Biosaccharification and ethanol production from spent seaweed biomass using marine bacteria and yeast


Industrial spent biomass used for bioethanol production.

Marine bacteria and yeast isolated and sequenced.

Saccharification of spent biomass using marine microorganisms.

High conversion of polysaccharide by marine organisms.

2.74 g/L ethanol yield achieved.


In this study, fresh and different spent biomasses of agarophytes, alginophytes and seaweed industrial spent biomass were evaluated for ethanol production. Saccharification of spent biomass of seaweeds was carried out using two methods such as mild acid and/or marine bacterial consortia. Total carbohydrate was recorded maximum in the fresh seaweeds (30.71 ± 4.21 and 39.75 ± 3.25% DW in Gracilaria corticata and Sargassum wightii, respectively) than the spent seaweed biomass, whereas reducing sugar production was recorded maximum in the industrial spent samples (14.6 ± 0.57 and 15.27 ± 1.02 g/L in agar and alginate spent, respectively). The mild acid pretreatment followed by bacterial consortia recorded more sugar conversion and ethanol production than the samples directly subjected to bacterial saccharification. The isolated marine yeast Meyerozyma guilliermondii AY17 KJ754141, produced maximum ethanol from spent biomass (2.74 and 1.72 g/L in Sargassum ilicifolium and Gracilaria corticata, respectively). The spent biomass from agar and alginate industry recorded maximum of 2.34 and 2.60 g/L of ethanol respectively through ABC saccharification and marine yeast fermentation. Hence, the spent residues from agar and alginate industries, and seaweed spent biomass generated in the laboratory after pigment extraction were considered to be a good source of biomass for ethanol production based on sugar content.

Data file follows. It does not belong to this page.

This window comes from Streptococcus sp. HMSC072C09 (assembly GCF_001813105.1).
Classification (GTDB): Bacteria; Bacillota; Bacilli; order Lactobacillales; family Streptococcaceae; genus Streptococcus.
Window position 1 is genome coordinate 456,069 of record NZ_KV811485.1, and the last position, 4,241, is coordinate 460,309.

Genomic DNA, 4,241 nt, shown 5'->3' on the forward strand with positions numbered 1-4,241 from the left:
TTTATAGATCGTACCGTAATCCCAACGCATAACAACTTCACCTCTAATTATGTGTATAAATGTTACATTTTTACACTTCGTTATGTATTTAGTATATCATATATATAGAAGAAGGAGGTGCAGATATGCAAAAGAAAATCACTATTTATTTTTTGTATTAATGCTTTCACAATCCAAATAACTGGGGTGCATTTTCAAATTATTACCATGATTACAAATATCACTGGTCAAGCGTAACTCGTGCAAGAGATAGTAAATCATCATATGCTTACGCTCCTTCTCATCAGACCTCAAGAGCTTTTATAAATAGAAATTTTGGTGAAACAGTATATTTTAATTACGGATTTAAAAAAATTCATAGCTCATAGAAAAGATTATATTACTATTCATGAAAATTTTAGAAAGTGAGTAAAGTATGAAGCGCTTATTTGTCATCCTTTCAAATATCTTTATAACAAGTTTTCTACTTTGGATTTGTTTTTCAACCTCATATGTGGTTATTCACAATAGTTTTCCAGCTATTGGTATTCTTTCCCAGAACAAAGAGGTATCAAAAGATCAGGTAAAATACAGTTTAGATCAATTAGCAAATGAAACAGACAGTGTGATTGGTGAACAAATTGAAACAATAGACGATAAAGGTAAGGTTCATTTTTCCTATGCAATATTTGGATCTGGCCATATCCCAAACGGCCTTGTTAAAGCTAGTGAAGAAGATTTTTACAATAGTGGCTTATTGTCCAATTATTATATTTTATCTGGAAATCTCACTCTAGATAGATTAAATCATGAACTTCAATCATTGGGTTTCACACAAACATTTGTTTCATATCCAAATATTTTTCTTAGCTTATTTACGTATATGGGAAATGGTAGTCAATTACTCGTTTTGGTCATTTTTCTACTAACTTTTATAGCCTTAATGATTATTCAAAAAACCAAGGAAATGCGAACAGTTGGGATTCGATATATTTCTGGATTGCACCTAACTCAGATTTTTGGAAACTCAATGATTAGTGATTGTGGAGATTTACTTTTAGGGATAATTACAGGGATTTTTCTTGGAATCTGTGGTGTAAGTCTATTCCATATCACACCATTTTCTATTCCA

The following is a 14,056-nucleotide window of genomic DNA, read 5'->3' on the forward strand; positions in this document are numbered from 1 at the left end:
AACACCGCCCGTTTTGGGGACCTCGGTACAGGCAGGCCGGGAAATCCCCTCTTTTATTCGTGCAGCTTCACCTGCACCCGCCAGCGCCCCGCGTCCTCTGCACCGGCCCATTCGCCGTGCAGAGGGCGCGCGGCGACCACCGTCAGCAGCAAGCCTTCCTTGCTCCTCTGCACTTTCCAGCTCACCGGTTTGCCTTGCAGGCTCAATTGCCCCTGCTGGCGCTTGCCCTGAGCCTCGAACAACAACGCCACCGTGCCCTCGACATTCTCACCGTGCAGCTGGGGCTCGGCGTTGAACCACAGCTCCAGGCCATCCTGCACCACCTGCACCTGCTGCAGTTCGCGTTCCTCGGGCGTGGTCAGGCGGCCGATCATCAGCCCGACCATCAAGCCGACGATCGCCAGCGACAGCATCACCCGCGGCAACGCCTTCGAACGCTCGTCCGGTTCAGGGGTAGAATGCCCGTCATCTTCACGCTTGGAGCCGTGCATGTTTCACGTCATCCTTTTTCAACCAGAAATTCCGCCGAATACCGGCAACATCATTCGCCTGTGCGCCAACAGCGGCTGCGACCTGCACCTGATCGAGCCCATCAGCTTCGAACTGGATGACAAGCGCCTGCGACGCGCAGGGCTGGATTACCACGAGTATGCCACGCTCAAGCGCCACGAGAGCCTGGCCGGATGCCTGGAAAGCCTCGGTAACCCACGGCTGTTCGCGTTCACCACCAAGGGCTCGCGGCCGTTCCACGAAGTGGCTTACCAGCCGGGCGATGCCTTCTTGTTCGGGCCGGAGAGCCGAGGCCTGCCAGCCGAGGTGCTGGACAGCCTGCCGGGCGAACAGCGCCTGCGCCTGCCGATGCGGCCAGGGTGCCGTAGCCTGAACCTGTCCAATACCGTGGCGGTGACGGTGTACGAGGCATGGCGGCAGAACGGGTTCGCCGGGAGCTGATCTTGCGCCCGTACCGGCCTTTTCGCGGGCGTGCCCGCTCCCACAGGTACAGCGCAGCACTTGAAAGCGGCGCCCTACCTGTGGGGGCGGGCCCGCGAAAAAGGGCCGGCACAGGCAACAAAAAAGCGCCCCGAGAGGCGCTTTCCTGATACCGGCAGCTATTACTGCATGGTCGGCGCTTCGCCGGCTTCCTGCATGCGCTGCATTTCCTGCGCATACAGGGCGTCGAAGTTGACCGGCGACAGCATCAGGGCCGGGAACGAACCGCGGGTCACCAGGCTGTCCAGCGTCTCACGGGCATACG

Graphical abstract


  • Seaweed spent biomass;
  • Mild acid treatment;
  • Saccharification;
  • Seaweed hydrolysate;
  • Meyerozyma guilliermondii;
  • Ethanol production

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